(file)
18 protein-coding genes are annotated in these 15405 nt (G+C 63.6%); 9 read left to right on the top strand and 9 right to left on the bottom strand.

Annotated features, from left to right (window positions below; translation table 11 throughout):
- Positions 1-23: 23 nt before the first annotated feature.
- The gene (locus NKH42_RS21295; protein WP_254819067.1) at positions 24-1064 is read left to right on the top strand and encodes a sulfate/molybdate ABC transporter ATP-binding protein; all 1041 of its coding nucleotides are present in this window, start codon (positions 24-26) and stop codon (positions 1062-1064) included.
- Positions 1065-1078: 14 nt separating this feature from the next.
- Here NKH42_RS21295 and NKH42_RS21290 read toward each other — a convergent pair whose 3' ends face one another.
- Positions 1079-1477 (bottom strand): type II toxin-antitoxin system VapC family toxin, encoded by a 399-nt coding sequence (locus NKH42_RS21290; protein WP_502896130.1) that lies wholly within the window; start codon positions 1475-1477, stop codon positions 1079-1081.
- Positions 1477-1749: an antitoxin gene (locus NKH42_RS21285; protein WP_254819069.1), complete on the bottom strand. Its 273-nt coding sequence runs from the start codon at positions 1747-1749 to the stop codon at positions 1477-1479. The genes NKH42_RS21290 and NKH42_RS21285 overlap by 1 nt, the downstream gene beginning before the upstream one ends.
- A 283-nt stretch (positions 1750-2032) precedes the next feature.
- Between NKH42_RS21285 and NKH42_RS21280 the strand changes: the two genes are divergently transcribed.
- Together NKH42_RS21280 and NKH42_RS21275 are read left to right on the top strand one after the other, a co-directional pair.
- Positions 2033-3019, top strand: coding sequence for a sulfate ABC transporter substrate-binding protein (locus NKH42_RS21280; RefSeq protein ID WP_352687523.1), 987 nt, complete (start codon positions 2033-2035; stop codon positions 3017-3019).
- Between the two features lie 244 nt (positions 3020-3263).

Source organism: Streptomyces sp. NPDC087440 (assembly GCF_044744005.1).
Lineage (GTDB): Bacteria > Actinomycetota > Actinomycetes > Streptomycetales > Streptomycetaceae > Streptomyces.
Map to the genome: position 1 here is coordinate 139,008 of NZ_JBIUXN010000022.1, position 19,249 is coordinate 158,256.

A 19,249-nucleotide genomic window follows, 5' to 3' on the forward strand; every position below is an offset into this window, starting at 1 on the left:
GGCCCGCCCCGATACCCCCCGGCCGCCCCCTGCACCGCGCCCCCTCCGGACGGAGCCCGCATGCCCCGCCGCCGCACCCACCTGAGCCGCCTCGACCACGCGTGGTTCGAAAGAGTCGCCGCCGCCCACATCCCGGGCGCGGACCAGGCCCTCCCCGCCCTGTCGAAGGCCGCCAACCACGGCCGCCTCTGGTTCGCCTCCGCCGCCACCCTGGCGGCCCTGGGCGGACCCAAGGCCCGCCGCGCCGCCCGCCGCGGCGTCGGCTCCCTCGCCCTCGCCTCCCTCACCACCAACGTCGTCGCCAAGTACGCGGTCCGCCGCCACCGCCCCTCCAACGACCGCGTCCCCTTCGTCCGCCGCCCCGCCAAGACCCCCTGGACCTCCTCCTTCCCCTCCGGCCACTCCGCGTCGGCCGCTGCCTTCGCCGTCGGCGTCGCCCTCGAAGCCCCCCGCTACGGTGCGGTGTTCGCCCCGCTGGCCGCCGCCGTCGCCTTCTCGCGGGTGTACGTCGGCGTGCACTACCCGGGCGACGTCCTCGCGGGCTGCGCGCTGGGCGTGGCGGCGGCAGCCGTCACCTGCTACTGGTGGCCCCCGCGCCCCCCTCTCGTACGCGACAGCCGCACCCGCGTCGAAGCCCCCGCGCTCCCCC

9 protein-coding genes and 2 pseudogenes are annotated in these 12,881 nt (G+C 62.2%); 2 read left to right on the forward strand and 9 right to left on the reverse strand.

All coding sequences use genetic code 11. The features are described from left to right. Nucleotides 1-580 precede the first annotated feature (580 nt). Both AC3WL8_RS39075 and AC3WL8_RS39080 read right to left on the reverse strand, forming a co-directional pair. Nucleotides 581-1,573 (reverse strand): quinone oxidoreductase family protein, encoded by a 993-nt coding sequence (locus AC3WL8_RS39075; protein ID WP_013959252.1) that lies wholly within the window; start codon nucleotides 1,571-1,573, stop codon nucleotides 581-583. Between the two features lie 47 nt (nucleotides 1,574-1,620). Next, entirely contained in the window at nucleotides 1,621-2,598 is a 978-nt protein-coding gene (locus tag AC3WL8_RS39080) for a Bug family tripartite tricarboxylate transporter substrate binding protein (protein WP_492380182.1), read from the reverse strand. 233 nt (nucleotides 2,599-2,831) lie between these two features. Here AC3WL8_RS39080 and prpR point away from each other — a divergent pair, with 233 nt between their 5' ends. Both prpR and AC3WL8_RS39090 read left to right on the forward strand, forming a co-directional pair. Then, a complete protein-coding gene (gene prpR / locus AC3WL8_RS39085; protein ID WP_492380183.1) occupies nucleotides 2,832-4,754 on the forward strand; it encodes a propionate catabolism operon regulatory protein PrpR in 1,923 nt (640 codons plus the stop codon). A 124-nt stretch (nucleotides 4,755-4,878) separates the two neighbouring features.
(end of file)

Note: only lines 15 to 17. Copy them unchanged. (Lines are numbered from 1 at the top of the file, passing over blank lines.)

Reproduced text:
Lineage (GTDB): Bacteria > Actinomycetota > Actinomycetes > Streptomycetales > Streptomycetaceae > Streptomyces.
Map to the genome: position 1 here is coordinate 139,008 of NZ_JBIUXN010000022.1, position 19,249 is coordinate 158,256.

A 19,249-nucleotide genomic window follows, 5' to 3' on the forward strand; every position below is an offset into this window, starting at 1 on the left: